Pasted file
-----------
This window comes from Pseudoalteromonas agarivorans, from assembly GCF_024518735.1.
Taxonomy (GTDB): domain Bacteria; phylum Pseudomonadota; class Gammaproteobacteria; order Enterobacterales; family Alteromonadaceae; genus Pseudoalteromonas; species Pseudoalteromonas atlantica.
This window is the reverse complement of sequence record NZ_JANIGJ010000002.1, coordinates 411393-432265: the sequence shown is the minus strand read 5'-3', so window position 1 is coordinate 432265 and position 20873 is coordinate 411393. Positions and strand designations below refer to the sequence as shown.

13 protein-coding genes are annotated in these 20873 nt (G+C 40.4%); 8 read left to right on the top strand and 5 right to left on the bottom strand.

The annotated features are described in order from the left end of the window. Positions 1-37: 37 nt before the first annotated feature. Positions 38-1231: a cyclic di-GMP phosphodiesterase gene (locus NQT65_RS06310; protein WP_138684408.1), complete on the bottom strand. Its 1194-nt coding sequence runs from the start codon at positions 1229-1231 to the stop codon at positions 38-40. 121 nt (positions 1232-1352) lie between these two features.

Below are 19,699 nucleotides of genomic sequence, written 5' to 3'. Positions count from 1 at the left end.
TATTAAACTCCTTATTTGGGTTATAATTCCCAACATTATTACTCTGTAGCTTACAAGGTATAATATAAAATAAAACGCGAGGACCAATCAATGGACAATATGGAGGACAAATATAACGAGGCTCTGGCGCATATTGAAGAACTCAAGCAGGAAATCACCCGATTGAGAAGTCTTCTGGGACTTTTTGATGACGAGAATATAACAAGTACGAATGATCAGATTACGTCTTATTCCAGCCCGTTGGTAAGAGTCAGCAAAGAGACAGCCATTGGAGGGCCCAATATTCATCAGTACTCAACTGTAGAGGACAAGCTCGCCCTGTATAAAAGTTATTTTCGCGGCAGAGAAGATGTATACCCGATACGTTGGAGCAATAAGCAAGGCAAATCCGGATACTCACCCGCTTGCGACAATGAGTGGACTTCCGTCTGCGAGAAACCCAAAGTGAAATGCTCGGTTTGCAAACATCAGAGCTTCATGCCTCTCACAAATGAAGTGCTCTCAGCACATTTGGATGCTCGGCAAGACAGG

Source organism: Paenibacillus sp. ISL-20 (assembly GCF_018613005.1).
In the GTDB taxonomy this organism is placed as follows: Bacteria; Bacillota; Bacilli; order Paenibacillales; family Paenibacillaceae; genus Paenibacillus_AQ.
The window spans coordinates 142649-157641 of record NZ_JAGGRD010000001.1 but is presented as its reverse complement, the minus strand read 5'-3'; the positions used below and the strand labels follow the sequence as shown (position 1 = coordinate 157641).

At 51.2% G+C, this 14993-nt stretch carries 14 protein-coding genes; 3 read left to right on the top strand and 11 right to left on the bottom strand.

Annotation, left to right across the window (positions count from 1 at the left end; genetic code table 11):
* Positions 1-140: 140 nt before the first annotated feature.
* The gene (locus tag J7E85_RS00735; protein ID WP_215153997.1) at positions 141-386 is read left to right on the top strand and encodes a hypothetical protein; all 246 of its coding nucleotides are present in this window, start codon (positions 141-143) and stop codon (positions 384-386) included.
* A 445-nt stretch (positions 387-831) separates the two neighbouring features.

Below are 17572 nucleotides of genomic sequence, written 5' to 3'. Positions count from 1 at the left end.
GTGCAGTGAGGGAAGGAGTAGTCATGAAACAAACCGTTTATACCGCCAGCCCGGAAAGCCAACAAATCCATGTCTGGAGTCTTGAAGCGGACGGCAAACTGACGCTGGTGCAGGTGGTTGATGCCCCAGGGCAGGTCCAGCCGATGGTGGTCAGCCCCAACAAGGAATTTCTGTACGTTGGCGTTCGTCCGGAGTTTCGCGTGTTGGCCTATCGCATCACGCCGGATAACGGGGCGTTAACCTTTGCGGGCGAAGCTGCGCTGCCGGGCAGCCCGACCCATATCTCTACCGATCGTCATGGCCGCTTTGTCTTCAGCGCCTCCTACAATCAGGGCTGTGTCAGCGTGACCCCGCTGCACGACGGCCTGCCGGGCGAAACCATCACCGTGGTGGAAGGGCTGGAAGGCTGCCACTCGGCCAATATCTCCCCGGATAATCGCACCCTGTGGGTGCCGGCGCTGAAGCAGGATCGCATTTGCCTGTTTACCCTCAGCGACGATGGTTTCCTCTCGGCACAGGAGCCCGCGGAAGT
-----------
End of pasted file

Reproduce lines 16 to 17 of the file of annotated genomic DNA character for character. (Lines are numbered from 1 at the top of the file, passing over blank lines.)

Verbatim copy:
Below are 17572 nucleotides of genomic sequence, written 5' to 3'. Positions count from 1 at the left end.
GTGCAGTGAGGGAAGGAGTAGTCATGAAACAAACCGTTTATACCGCCAGCCCGGAAAGCCAACAAATCCATGTCTGGAGTCTTGAAGCGGACGGCAAACTGACGCTGGTGCAGGTGGTTGATGCCCCAGGGCAGGTCCAGCCGATGGTGGTCAGCCCCAACAAGGAATTTCTGTACGTTGGCGTTCGTCCGGAGTTTCGCGTGTTGGCCTATCGCATCACGCCGGATAACGGGGCGTTAACCTTTGCGGGCGAAGCTGCGCTGCCGGGCAGCCCGACCCATATCTCTACCGATCGTCATGGCCGCTTTGTCTTCAGCGCCTCCTACAATCAGGGCTGTGTCAGCGTGACCCCGCTGCACGACGGCCTGCCGGGCGAAACCATCACCGTGGTGGAAGGGCTGGAAGGCTGCCACTCGGCCAATATCTCCCCGGATAATCGCACCCTGTGGGTGCCGGCGCTGAAGCAGGATCGCATTTGCCTGTTTACCCTCAGCGACGATGGTTTCCTCTCGGCACAGGAGCCCGCGGAAGT